And this hedonistic attitude has compromised the generosity of many otherwise well-meaning Catholic singles. Nevertheless, they would be ill advised to continue thus undecided, perhaps squandering the opportunity to do much good with their lives. Especially should they guard against being influenced by the example of friends to embark on the preliminaries of courtship before being satisfied that they will not regret, in this world or the next, the choice of the married state. (John Daly, Catechism on the Choice of a State of Life).

Forgoing the consolations of marriage does not have to leave one unconsoled. On the contrary, the higher states of life promise the “cheerful giver” consolations heretofore unimagined. (2 Cor 9:7) Were it possible to appraise beforehand the joys derived from living all three counsels, he would likely abandon all and embrace the state of perfection straightaway. Often enough, however, the path to religion is frustrated.

Coming to Terms

The single vocation, then, is “appropriate for those who are held back from the cloister by poor health … by the obligation of supporting needful parents, or by the fact that … approved religious communities are not to be found.” (John Daly, Catechism on the Choice of a State of Life)

Sometimes the barrier to religion lies within, and they are prevented on account of an acute defect of character incompatible with community life. Yet there are always those otherwise capable who choose to remain unmarried while following a career in the world instead, “perhaps under the guidance of a prudent director or the influence of a special grace.” (John Daly, Catechism on the Choice of a State of Life)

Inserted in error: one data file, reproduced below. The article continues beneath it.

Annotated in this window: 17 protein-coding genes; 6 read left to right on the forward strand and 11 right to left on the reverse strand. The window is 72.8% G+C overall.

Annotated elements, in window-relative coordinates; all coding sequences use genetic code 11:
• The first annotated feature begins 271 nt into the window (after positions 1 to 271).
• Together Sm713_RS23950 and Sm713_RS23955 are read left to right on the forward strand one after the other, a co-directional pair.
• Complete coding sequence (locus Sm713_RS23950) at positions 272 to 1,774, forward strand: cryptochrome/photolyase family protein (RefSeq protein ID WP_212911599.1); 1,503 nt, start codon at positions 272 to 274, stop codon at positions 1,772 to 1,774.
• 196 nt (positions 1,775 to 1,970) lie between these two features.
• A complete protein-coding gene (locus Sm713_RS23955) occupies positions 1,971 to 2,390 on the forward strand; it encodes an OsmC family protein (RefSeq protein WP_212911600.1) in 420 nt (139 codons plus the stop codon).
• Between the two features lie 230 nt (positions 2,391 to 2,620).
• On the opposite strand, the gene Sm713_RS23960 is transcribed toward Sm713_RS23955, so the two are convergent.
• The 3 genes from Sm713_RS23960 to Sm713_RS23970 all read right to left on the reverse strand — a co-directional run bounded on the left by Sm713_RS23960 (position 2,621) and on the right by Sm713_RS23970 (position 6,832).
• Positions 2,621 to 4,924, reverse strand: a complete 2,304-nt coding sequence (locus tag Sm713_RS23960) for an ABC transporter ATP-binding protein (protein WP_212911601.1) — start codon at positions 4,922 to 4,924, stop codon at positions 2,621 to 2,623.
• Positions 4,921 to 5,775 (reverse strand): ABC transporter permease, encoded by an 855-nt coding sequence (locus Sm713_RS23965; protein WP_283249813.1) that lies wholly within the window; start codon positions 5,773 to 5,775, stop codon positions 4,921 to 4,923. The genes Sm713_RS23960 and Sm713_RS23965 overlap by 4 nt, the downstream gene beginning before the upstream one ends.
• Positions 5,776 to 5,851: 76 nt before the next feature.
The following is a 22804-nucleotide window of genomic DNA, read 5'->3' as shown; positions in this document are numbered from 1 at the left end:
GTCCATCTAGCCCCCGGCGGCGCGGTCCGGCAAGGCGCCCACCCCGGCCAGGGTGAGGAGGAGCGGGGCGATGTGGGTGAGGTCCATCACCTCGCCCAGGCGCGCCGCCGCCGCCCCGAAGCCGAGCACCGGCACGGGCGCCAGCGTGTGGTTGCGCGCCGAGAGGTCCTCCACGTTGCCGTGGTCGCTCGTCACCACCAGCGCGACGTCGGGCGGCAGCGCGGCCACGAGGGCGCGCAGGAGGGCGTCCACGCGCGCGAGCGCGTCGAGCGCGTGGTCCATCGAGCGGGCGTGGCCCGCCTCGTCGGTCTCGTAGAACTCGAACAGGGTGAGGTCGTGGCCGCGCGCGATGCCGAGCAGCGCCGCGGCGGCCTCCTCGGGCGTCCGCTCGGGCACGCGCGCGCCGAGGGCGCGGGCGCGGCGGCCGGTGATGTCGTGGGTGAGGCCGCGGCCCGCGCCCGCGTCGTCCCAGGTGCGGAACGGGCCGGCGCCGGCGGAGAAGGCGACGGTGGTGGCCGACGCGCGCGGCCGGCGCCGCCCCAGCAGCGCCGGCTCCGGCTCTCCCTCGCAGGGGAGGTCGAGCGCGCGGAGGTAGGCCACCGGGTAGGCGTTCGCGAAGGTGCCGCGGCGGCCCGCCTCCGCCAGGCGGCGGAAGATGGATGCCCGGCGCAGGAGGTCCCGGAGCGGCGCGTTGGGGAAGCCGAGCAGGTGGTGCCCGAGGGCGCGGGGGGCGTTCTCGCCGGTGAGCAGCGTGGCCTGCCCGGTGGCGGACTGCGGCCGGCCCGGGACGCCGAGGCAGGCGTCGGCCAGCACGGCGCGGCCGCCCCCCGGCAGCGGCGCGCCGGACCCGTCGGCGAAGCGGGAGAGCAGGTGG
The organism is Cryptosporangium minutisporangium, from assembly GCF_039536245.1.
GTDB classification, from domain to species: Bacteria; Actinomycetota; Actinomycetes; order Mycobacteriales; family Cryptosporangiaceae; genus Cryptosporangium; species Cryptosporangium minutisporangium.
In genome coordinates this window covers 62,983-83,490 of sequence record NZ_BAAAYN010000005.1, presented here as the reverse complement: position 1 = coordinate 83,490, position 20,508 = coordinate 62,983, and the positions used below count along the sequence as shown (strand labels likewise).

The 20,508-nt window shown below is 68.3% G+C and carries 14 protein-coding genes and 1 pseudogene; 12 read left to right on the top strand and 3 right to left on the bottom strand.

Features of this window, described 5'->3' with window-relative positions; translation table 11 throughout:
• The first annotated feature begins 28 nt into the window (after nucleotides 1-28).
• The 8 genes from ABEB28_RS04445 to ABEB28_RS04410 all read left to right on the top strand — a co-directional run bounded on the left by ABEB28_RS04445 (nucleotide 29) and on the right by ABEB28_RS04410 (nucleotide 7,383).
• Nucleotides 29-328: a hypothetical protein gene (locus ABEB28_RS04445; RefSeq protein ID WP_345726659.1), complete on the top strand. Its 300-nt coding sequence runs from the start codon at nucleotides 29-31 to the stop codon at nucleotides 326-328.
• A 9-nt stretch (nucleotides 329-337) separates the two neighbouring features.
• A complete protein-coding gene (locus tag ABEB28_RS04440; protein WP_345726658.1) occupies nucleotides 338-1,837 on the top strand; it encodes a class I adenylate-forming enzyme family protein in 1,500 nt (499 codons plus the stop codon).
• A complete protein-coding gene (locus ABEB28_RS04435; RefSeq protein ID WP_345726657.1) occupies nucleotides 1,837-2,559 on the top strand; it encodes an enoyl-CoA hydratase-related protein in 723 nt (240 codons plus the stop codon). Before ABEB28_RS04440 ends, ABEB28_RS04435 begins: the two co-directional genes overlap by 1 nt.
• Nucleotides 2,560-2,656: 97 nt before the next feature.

In brief, any Catholic single who “wishes to practice the counsel of chastity, but is unable or unwilling to take on one or both of the other” evangelical counsels is a most suitable prospect for the single vocation. (John Daly, Catechism on the Choice of a State of Life).

As ever, the prospect remains at liberty. There are two notes to any vocation: a divine invitation and a human acceptance or response. Because of man’s necessary dependence in every motion, however, God not only invites but also moves the subject to respond. (Cf. Richard Butler, Religious Vocation)

Once His invitation penetrates the heart, the subject experiences an irrepressible attraction. This attraction is decidedly not sentimental; it holds captive only the higher powers of the soul. In this way, God declares His will to the deliberation by causing the subject to feel a growing dislike for the state to which his sensuality hitherto most inclined him. (Cf. Francis Hunolt, Sermon on The Actual Selection of a State of Life).

At last, the previously nondescript invitation is received as a veritable calling. Here is “vocation” in its mystical fullness: the invitee, convinced of his strength from on high, actually pursues the state of life gently arranged for him by Providence. “For it is God who worketh in you, both to will and to accomplish”. (Phil 2:13) And there remains much to accomplish in the forgotten state of life!